"What do you mean?" he said.
She turned her gaze towards the window. "I didn't know that my children were being abused. Right under my nose. I let them down. I was going through my own
hell and I had no idea what was going on."
As the tears streamed down her cheeks she described her rage at the hurt her late husband had caused her family. She was glad he had died in pain, she
said, and she could never forgive him. Seigan encouraged her to explore her feelings. "You have every right to feel angry... what frightens you about your
anger? ... What happens when you keep it inside?" Her answers came quickly, words, memories, and regrets spilling out. She paused for breath and Seigan
drew the conversation back to her children. Her bedside table was covered with cards and flowers from their visit earlier in the day, handwritten notes of
love and support, arranged neatly beside her.
"Tell me more about them. What does it feel like to be forgiven?" Seigan asked.
She described her three children and how proud of them she is, two of them are married to "wonderful people" and she adored her grandchildren. "I'm blessed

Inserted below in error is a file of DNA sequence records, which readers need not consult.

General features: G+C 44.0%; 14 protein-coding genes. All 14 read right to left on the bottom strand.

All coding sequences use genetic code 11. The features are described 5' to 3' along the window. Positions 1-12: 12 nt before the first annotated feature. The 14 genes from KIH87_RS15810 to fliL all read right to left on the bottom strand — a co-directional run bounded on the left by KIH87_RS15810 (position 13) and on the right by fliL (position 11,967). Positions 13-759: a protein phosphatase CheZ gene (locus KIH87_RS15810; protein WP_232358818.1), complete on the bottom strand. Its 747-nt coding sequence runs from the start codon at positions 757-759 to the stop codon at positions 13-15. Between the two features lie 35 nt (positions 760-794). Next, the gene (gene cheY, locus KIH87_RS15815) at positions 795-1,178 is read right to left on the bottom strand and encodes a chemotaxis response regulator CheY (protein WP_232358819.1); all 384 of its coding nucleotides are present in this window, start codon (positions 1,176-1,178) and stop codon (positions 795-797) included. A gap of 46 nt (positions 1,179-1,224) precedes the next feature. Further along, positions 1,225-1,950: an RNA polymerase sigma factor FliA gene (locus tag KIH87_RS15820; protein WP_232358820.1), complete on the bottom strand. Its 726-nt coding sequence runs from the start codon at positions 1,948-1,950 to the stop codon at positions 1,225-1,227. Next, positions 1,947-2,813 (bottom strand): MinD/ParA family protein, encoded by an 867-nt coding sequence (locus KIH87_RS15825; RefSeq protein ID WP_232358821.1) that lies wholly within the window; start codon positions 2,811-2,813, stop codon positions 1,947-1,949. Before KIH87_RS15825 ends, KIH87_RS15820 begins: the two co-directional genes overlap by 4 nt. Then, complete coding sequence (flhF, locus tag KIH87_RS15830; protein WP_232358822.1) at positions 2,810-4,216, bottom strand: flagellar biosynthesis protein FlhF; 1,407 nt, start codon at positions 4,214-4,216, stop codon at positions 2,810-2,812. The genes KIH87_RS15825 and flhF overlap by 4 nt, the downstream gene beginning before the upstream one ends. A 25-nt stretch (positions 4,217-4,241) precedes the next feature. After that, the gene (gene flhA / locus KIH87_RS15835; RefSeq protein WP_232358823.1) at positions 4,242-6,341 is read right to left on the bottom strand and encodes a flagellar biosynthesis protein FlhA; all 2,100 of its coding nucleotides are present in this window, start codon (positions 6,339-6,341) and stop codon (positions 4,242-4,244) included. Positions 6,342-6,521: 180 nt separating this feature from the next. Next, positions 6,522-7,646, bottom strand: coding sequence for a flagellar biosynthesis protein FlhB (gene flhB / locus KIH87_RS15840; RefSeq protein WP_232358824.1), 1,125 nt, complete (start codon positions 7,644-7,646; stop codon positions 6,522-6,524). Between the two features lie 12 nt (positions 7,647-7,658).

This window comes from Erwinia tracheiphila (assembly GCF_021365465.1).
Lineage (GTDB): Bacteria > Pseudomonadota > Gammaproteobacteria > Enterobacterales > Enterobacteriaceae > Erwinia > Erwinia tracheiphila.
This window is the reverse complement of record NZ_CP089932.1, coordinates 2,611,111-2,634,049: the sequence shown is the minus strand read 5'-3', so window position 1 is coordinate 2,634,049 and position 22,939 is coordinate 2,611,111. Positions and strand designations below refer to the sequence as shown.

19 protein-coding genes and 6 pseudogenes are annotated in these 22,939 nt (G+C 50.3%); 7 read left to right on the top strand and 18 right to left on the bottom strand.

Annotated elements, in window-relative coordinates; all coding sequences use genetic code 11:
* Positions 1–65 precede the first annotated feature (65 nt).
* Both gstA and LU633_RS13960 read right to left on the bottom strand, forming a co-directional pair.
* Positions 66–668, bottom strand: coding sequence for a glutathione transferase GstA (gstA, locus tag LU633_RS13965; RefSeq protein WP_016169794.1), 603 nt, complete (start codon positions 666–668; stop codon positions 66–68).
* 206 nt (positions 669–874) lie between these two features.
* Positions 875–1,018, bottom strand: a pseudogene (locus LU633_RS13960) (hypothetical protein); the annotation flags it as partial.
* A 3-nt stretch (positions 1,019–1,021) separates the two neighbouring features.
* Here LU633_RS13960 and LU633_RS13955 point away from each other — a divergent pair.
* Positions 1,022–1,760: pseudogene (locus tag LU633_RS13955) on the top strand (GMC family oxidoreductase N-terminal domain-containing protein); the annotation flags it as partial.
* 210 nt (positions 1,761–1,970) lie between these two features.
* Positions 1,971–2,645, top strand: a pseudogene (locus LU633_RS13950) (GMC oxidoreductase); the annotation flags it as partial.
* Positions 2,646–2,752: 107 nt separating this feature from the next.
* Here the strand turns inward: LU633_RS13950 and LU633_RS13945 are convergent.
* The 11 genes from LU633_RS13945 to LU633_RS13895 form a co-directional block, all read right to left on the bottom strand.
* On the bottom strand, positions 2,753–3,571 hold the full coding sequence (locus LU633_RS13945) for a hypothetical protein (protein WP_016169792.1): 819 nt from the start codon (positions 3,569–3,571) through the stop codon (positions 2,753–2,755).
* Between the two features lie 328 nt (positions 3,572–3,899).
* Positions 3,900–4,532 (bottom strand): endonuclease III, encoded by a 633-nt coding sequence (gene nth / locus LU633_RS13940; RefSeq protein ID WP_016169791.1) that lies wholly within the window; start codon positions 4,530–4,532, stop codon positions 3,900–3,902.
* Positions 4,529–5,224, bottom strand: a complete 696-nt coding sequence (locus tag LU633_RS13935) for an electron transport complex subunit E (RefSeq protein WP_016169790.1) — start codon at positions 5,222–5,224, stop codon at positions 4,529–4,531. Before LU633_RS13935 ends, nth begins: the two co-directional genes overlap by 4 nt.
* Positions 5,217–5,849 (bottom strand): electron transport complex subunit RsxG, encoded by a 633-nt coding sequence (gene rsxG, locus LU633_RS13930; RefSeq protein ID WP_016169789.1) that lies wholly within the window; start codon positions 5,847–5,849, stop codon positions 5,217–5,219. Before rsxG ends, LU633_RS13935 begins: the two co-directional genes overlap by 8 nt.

to be loved. I am so grateful to have my children back in my life. I was such a lousy mother and now I'm trying to make up for it," she said, as she wiped
away the tears.
She showed Seigan the photo album that her children made for her, filled with photos of a safari holiday the four of them took together. "I love animals of
all kinds," she said. "I feel so connected to them."
Seigan continued. "Could you imagine that your feelings, especially your anger, are like wild animals: they're part of you. How do you respond to animals
Ursula thought for a moment, running her hand over the photographs. "By respecting them, not being afraid, accepting them for what they are," she answered
It's a reflection that Seigan firmly believes about death itself -- that it's part of the natural process of life. "Each one is different; the conclusion
of a unique story," he said, sitting in his hospital office. He's seen the patients who felt ready, the ones surrounded by love and support, the unhappy,
lonely endings, those in denial, those who fought desperately for their last breath, and those who welcomed it. "I think if we were to ask what is a good
death, everyone would answer that question in a different way," he murmured.
Seigan used the analogy of a sunset to illustrate the elusive quality of death. Everything is heightened and intensified, he observed, emotions and
thoughts and fears are brought to the surface. "When the sun sets there's a lot more color, there's a lot more drama," he said. "But sometimes it can be
minimalist, dark or foggy, obscured by clouds."
Above all, death is something that Seigan believes should be treated with dignity and respect.
Names of patients have been changed. The author had no access to hospital records.